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For fans, the once venerable series began its slow descent after the end credits of Terminator 2: Judgment Day (1991) rolled on the big screen. Not only were the sequels subpar when compared to what is considered to be one of the greatest action movies ever made, but Terminator mastermind left the franchise after two movies.

The sequels left fans hoping that Cameron would grace the movies with his presence once more, since the new Terminator movies didn't feel right without him. Now, with the franchise's future hanging in the balance and in act that once seemed as feasible as the movie's war against the machines, Cameron announced his return to the franchise that made him the blockbuster legend he is today.

He Came Back

Deadline reported that Cameron successfully regained the rights to one of his most well-known creations, and he will be the official owner of The Terminator in 2019. Cameron won't be directing the sixth Terminator movie, and will instead only stick around as a producer for what is said to be the formal conclusion of the Terminator series.

The Terminator [Image: TriStar Pictures]
The Terminator [Image: TriStar Pictures]

Instead, directing duties may fall to , the director of 2016's superhero smash hit . Tim Miller may have left the Deadpool sequel due to creative differences, but one franchise's loss is another franchise's gain.

The director is in early talks for directing the unnamed sixth Terminator movie, but given his talent for directing R-Rated action movies as seen in his film about the Merc With A Mouth, Miller looks like a good choice for bringing the Terminator series back from the grave.

'Deadpool [Image: 20th Century Fox]
'Deadpool [Image: 20th Century Fox]

The negotiations between Cameron's and Miller's camps are currently ongoing, so there are no details about the project or the movie's planned story as of this writing.

Expect more details to pour in with each new Terminator update.

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Setting Right What Once Went Wrong

For those wondering why Cameron had to win a legal fight to own a story he created, here's a look back at the convoluted history of the rights to The Terminator.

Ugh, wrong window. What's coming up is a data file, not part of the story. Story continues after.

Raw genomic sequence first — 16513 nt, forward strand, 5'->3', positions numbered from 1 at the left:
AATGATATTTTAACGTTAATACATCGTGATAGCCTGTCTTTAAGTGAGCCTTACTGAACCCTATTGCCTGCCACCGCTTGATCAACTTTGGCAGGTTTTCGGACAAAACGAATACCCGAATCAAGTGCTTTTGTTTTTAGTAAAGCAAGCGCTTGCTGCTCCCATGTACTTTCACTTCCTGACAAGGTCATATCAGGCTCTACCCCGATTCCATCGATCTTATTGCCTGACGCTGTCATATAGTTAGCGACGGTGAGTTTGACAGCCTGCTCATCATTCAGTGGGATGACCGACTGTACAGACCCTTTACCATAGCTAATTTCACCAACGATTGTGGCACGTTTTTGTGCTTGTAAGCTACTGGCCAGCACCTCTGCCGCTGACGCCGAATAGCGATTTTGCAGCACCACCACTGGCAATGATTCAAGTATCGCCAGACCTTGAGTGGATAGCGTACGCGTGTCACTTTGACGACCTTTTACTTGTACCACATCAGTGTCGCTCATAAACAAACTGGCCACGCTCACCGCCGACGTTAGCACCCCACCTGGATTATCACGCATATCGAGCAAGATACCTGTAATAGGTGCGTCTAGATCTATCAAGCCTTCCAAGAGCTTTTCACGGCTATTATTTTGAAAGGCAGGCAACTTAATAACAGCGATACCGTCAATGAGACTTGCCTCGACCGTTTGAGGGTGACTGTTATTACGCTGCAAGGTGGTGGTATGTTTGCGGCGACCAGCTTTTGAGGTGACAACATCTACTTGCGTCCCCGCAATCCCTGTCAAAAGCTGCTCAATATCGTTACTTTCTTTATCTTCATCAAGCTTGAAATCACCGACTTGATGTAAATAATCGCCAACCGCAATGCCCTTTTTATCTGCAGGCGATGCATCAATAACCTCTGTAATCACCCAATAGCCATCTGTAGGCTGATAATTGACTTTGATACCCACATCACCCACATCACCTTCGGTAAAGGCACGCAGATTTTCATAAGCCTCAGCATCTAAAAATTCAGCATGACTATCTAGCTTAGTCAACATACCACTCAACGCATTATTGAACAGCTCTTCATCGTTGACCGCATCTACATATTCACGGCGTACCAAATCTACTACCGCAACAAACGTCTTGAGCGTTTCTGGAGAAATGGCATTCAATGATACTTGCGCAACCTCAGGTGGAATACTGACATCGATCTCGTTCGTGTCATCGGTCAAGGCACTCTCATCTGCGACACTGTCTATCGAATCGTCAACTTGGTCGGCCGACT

When he was starting out with only the forgotten Piranha II: The Spawning (1981) to his name, Cameron sold the rights to the original Terminator film for a low price just to get the project off the ground. The end result was The Terminator (1984), a massive success which was followed by the aforementioned legendary sequel, Judgment Day.

'Terminator 2: Judgment Day' [Image: TriStar Pictures]
'Terminator 2: Judgment Day' [Image: TriStar Pictures]

Cameron later tried to buy the Terminator rights back from Carolco Pictures (the producers of ) after the studio filed for bankruptcy, but Carolco heads Mario Kassar and Andy Vajna beat him to it. The two, now legal owners of the Terminator properties, were hoping to strike a deal with the director by using the rights as leverage.

Instead, Cameron just walked away and moved on to other projects such as Titanic (1997) and later on, Avatar (2009).

On the set of 'Avatar' [Image: 20th Century Fox]
On the set of 'Avatar' [Image: 20th Century Fox]

Kasaar and Vajna helped produced the passable Terminator 3: The Rise Of The Machines (2003), but ended up selling the rights to The Halcyon Company, the producers of the all-but ignored Terminator: Salvation (2009), after the third entry didn't meet expectations. When Salvation failed as well, the Terminator rights were then passed on to the hedge-fund Pacificor, not another film studio.

The last move resulted in the much-abhorred Terminator: Genisys (2015), which is blamed for killing the Terminator franchise prior to Cameron's return. The combined poor reception and low box office returns of put any plans for future Terminator movies on hold, forcing the producers to reevaluate their plans for a planned Terminator universe that Genisys would have ideally heralded.

'Terminator: Genisys' [Image: Paramount Pictures]
'Terminator: Genisys' [Image: Paramount Pictures]

David Ellison of Media, a studio that helped finance Genisys, then decided to bankroll what Deadline described as an "exploratory effort that includes engaging some top-flight science fiction authors to find the movie creatively" to give the Terminator movies a proper revival. These new efforts now include Cameron, in his first direct involvement with the new Terminator films outside of his promotional ad for Genisys.

Check out Cameron giving his blessing to Genisys below. Given Genisys' overall quality, it's been jokingly suggested by fans that Cameron did the interview (seen below) while being held at gunpoint.

Cameron's return to the war against the machines is a good sign for the aged series, since this will give the Terminator movies the chance to get back on the right track after way too many misfires. This news bears similarities to horror auteur returning to the movies he created. Carpenter was directly involved with only three of the ten Halloween movies before leaving.

After waiting for what seemed like a lifetime, fans of Arnold Schwarzenegger's killer robot from the future will finally get to see the franchise return to its glory days while at the same time, getting a proper sense of closure for a story that was wayward for too long.

What do you think of James Cameron's return to the Terminator movies?

Cameron reunites with his killer robot
Cameron reunites with his killer robot

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